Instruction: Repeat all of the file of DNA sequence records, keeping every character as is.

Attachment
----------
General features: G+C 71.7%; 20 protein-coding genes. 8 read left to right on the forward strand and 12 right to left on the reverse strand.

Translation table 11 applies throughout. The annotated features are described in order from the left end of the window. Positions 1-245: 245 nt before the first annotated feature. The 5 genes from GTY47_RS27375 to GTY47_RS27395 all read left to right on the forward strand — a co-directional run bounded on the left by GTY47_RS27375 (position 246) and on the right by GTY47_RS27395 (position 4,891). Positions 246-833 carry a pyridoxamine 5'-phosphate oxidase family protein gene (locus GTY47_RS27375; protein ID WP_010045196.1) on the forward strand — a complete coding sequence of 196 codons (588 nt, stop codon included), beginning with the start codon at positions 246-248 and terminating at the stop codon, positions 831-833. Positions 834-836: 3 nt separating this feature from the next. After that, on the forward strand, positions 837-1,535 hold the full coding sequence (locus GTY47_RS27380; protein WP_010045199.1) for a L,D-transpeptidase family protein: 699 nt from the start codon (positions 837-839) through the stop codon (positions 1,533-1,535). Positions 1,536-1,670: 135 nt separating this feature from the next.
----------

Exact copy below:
General features: G+C 71.7%; 20 protein-coding genes. 8 read left to right on the forward strand and 12 right to left on the reverse strand.

Translation table 11 applies throughout. The annotated features are described in order from the left end of the window. Positions 1-245: 245 nt before the first annotated feature. The 5 genes from GTY47_RS27375 to GTY47_RS27395 all read left to right on the forward strand — a co-directional run bounded on the left by GTY47_RS27375 (position 246) and on the right by GTY47_RS27395 (position 4,891). Positions 246-833 carry a pyridoxamine 5'-phosphate oxidase family protein gene (locus GTY47_RS27375; protein ID WP_010045196.1) on the forward strand — a complete coding sequence of 196 codons (588 nt, stop codon included), beginning with the start codon at positions 246-248 and terminating at the stop codon, positions 831-833. Positions 834-836: 3 nt separating this feature from the next. After that, on the forward strand, positions 837-1,535 hold the full coding sequence (locus GTY47_RS27380; protein WP_010045199.1) for a L,D-transpeptidase family protein: 699 nt from the start codon (positions 837-839) through the stop codon (positions 1,533-1,535). Positions 1,536-1,670: 135 nt separating this feature from the next.